By restricting what was consumed by readers of comic books, the Comics Code naturally limited the creative freedoms of authors and illustrators of the genre. And while the standards attempted to be explicit and straightforward, even the distinction between what is “good” and what is “evil” is subjective enough that enforcement of this specific form of censorship proved complicated. Throughout its reign, the Code underwent several revisions, some of which were reactions to publishers and authors who resisted these restrictions. A 1971 New York Times article highlighted an unapproved Marvel Comics Group issue of The Amazing Spider-Man that was edited by Stan Lee. This incident was a notable turn in the history of the Comics Code because it was “the first time since adoption of the code that a subscribing member published without its seal of approval.” A letter from the National Institute of Mental Health prompted Lee to include a subplot concerning drug abuse in the Spider-Man issue as a way to “assist in the dissemination of factual information on drug abuse” (Van Gelder).
The same year that this issue was published unapproved, the CMAA released a revised Code that clarified some standards and eliminated others in an attempt to “make a positive contribution to contemporary life” and to “seek new areas for developing sound, wholesome entertainment”.
While this 1971 issue of The Amazing Spider-Man was not the only incident responsible for the eventual dissolution of the Comics Code, it was certainly a catalyst in this area of censorship. As Lee said in an interview about his stance on the subject:
“We can’t keep our heads in the sand. I said that if this story would help one kid anywhere in the world not to try drugs or to lay off drugs one day earlier, then it’s worth it rather than waiting for the code authority to give permission.” (Van Gelder)
By the time the Code faced its 1989 revision, distribution methods had changed significantly and comic books were being sold by sellers independent from the CMAA. Publishers gradually stopped adhering to the Code and, “by 2011, only two publishers printed the Seal of Approval on the cover of their comics” (Nyberg). Those two lingering publishers — Archie and DC — announced their abandonment of the Seal later that year. For a period of almost 60 years, the CMAA’s Comics Code attempted and largely succeeded in regulating the content of American comic books. As “industry-wide self-regulation” became less popular across many genres and mediums, publishers, authors, and readers alike embraced the rights afforded by the First Amendment. While illustrated works are still routinely and persistently challenged — in fact, in 2016, “the top two most challenged works were graphic novels” — the dissolution of the Comics Code was a necessary step toward creative freedom (Cavna).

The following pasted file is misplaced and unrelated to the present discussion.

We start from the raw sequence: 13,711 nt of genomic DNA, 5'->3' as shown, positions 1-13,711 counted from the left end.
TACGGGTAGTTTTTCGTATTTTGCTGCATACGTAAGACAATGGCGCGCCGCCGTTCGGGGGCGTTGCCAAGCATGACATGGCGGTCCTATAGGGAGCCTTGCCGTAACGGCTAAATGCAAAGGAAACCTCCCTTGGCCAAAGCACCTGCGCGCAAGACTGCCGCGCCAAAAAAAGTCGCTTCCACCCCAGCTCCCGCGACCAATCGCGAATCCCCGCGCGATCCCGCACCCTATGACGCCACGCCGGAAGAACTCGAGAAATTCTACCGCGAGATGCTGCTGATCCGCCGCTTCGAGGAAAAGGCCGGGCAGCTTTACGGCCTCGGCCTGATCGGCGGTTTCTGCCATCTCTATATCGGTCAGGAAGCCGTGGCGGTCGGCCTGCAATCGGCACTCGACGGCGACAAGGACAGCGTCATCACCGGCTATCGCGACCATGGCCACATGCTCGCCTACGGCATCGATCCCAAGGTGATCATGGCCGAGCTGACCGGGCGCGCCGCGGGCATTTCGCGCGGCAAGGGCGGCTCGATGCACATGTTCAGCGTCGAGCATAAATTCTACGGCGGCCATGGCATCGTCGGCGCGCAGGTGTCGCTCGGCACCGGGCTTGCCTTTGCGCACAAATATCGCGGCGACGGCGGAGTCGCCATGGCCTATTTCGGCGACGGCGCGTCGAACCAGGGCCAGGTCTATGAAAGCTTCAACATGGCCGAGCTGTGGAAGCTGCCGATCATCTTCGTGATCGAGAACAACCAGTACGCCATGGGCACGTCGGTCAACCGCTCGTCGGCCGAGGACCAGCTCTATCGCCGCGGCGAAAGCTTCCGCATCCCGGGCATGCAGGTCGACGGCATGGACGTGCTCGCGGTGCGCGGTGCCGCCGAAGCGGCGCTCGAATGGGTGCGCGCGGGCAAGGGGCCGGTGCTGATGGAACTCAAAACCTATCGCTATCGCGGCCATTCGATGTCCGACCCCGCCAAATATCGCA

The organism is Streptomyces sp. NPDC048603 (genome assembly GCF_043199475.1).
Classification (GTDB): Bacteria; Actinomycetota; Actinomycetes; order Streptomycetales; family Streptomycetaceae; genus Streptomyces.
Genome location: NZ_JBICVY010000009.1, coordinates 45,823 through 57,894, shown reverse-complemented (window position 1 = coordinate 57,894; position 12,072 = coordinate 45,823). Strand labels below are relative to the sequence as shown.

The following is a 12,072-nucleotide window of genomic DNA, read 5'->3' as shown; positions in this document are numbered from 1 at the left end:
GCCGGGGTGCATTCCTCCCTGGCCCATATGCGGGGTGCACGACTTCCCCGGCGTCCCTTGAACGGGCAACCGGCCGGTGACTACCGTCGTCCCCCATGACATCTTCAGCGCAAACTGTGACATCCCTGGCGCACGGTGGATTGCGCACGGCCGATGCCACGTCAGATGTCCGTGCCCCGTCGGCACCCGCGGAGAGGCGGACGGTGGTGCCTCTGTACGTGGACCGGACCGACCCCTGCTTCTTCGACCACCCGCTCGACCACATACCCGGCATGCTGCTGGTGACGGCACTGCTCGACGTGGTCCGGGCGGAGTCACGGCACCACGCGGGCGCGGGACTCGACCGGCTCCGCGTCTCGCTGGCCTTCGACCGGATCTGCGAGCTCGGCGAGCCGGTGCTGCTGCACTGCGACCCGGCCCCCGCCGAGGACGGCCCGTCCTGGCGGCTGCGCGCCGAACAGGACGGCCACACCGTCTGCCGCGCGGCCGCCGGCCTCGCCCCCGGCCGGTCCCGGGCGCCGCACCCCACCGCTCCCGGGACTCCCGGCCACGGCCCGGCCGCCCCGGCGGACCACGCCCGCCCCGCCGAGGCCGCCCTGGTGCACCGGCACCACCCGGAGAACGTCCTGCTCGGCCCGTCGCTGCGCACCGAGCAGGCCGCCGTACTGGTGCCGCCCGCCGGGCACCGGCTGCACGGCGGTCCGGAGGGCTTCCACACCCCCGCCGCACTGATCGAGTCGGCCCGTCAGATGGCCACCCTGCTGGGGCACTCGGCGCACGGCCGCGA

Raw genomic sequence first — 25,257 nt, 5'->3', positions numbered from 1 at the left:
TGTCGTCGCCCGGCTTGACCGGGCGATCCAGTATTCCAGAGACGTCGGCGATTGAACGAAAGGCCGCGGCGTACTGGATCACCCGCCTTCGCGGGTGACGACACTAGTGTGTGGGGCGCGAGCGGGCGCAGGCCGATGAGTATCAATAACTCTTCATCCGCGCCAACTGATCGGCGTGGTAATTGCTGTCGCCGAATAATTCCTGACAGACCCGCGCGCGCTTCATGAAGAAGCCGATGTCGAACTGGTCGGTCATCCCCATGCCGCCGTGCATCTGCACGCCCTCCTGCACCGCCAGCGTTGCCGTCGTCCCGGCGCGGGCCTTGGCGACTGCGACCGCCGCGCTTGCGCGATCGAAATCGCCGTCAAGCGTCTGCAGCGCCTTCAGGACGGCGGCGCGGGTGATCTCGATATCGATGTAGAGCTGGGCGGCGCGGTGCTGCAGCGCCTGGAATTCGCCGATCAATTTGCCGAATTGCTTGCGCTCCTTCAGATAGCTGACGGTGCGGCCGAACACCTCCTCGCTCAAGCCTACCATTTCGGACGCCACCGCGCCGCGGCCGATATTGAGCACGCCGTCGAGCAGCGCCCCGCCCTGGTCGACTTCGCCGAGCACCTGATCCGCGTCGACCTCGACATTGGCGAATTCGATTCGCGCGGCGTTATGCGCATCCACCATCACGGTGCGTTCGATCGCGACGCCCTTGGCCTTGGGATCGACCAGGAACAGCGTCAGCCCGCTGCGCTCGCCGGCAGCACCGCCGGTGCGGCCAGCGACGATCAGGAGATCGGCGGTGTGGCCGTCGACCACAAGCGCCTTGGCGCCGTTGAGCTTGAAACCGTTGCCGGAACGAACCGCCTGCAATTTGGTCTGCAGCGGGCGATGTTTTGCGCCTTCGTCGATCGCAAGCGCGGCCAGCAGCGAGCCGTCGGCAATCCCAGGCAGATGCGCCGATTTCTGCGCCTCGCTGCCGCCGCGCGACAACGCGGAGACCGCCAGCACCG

“Banned Books Week: Why are illustrated books being challenged more than ever?” The Washington Post, 25 Sept. 2017. Michael Cavna.
“The Comics Code of 1954.” 1954. Comics Magazine Association of America
“A Comics Magazine Defies Code Ban on Drug Stories.” New York Times, 4 Feb. 1971. Lawrence Van Gelder.
“Comics Code History: The Seal of Approval.” Comic Book Legal Defense Fund. Amy Kiste Nyberg.
“Seducing the Innocent: Frederic Wertham and the Falsifications that Helped Condemn Comics.” Information & Culture, vol. 47, no. 4, 2012. Carol L. Tilley.
Tess Wilson is part of the Civic Information Services team at the Carnegie Library of Pittsburgh, where she connects patrons with tools for community conversation and civic change. She also contributes programming to our STEAM initiatives and The Labs@CLP, a teen digital media space. In her spare time, she creates zines examining mental health concerns, volunteers with a local feminist makerspace, and tries to keep up with two dogs and a cat. She is a collector of anything from big dictionaries to small rocks, and her latest acquisitions were an MFA in Creative Writing of Poetry from Chatham University and an MLIS from the University of Pittsburgh.